Plasma Proneurotensin and Incidence of Diabetes, Cardiovascular Disease, Breast Cancer, and Mortality

Study Questions:

What is the relationship between plasma levels of proneurotensin and diabetes mellitus (DM), cardiovascular disease (CVD), breast cancer (CA), and mortality?


Proneurotensin plasma levels were measured from 4,632 fasting population-based participants. Multivariate Cox proportional hazards models were used to relate baseline proneurotensin to first events and death during a median follow-up ranging from 13.2 to 15.7 years, depending on the disease. Outcome measures were incident DM, CVD, breast CA, and mortality.


Proneurotensin was related to risk of incident DM (142 events; hazard ratio [HR], 1.28; p = 0.003), CVD (519 events; HR, 1.17; p < 0.001), and CV mortality (174 events; HR, 1.29; p = 0.001) with a significant interaction between proneurotensin and sex (p < 0.001) on risk of CVD. In women specifically, proneurotensin was related to incident DM (74 events; HR, 1.41; p = 0.003), CVD (224 events; HR, 1.33; p < 0.001), breast CA (123 events; HR, 1.44; p < 0.001), total mortality (285 events; HR, 1.13; p = 0.03), and CV mortality (75 events; HR, 1.50; p < 0.001).


The authors concluded that fasting proneurotensin was significantly associated with the development of DM, CVD, breast CA, and with total and CV mortality.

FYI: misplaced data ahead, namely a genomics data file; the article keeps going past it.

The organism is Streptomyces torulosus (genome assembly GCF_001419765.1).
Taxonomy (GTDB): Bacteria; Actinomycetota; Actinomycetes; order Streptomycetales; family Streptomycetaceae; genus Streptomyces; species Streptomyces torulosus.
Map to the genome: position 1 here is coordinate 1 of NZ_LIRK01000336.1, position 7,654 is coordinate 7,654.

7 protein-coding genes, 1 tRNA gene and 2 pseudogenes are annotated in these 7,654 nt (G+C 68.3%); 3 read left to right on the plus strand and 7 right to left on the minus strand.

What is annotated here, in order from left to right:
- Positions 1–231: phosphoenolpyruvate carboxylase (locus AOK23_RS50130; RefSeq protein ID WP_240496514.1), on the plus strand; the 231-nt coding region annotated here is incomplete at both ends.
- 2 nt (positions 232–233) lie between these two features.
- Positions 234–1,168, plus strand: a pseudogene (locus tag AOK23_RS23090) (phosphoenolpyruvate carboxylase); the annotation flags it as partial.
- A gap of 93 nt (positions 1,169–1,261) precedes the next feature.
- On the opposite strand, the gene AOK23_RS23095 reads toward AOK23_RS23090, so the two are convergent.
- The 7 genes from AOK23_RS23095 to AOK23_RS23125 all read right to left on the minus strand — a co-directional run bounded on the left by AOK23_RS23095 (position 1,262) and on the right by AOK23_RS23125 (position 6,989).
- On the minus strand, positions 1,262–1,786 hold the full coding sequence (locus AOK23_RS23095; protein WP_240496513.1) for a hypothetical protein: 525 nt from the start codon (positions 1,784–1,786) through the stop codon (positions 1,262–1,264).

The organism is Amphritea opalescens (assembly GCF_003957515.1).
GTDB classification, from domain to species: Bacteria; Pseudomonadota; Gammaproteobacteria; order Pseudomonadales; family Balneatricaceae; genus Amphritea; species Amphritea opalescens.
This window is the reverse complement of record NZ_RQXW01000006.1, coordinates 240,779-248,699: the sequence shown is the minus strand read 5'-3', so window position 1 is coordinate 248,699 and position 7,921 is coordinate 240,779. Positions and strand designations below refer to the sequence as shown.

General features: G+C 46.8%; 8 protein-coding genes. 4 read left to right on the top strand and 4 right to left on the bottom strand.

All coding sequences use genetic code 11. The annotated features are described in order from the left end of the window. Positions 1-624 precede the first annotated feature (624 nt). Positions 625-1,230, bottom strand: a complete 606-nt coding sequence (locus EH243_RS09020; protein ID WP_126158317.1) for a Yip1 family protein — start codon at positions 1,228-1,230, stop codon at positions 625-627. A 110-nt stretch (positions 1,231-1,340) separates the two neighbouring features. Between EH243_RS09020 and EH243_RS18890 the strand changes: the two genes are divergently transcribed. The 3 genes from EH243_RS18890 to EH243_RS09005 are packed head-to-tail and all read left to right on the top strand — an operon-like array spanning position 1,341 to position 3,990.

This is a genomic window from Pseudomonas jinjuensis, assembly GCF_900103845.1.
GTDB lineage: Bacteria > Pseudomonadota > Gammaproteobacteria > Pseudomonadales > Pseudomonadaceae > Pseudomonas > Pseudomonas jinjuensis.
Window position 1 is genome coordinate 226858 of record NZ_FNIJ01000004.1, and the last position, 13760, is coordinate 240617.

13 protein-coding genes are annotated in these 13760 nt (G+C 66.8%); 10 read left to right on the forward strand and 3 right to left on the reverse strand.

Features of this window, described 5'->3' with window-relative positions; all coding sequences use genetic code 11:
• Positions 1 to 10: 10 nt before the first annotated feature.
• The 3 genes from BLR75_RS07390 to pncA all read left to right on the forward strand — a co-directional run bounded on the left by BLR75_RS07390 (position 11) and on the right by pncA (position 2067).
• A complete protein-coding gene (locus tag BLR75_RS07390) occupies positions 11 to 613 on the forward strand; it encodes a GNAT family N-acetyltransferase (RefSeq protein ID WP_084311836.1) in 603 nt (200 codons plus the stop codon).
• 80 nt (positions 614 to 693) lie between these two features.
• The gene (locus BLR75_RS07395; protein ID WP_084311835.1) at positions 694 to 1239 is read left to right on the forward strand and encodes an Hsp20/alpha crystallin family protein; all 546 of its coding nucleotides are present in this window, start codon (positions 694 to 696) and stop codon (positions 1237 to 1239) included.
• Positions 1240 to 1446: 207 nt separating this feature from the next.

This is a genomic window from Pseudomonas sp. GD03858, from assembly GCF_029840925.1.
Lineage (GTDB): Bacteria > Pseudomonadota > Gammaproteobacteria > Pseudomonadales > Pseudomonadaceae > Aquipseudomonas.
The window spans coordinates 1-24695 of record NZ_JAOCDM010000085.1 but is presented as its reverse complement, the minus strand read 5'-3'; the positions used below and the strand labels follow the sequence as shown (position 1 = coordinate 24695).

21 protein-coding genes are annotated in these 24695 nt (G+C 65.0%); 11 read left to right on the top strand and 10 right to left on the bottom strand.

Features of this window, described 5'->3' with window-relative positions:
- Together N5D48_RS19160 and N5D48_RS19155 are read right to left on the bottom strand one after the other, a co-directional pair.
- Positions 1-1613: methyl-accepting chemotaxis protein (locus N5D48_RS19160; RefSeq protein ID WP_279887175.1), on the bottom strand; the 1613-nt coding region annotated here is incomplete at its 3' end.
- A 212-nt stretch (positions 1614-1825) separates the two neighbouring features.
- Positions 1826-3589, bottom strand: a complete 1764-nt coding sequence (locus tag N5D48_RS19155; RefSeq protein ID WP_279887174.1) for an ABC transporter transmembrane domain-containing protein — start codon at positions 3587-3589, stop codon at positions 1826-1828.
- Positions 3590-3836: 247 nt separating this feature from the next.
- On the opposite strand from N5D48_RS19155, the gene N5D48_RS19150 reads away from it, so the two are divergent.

Neurotensin is produced by cells from the central nervous system and gastrointestinal (GI) tract. It is secreted in response to food/fat intake and acts to suppress appetite and regulate GI motility, although regulation of neurotension may be altered in obesity. Preclinical studies have demonstrated that neurotensin may also promote neoplastic tissue growth and possibly atherosclerosis via stimulation of various receptors. By measuring the stable, N-terminal fragment of neurotensin, these authors demonstrated an association with multiple morbidities, suggesting that this hormone could be one of the links between obesity and adverse outcomes. The causal nature of these relationships, as well as the specificity of some of these endpoints for women, will require further study.

Keywords: Biological Markers, Cardiovascular Diseases, Breast Neoplasms, Neurotensin

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